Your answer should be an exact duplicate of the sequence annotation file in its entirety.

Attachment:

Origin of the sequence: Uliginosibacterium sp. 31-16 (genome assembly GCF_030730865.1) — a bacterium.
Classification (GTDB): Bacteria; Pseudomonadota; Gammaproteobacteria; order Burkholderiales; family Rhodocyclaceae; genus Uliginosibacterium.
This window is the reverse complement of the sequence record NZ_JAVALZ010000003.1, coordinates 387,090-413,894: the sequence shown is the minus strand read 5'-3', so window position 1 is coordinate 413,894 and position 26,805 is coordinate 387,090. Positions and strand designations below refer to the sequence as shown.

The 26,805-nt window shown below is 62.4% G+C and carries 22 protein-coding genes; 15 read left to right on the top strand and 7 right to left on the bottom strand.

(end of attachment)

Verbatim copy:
Origin of the sequence: Uliginosibacterium sp. 31-16 (genome assembly GCF_030730865.1) — a bacterium.
Classification (GTDB): Bacteria; Pseudomonadota; Gammaproteobacteria; order Burkholderiales; family Rhodocyclaceae; genus Uliginosibacterium.
This window is the reverse complement of the sequence record NZ_JAVALZ010000003.1, coordinates 387,090-413,894: the sequence shown is the minus strand read 5'-3', so window position 1 is coordinate 413,894 and position 26,805 is coordinate 387,090. Positions and strand designations below refer to the sequence as shown.

The 26,805-nt window shown below is 62.4% G+C and carries 22 protein-coding genes; 15 read left to right on the top strand and 7 right to left on the bottom strand.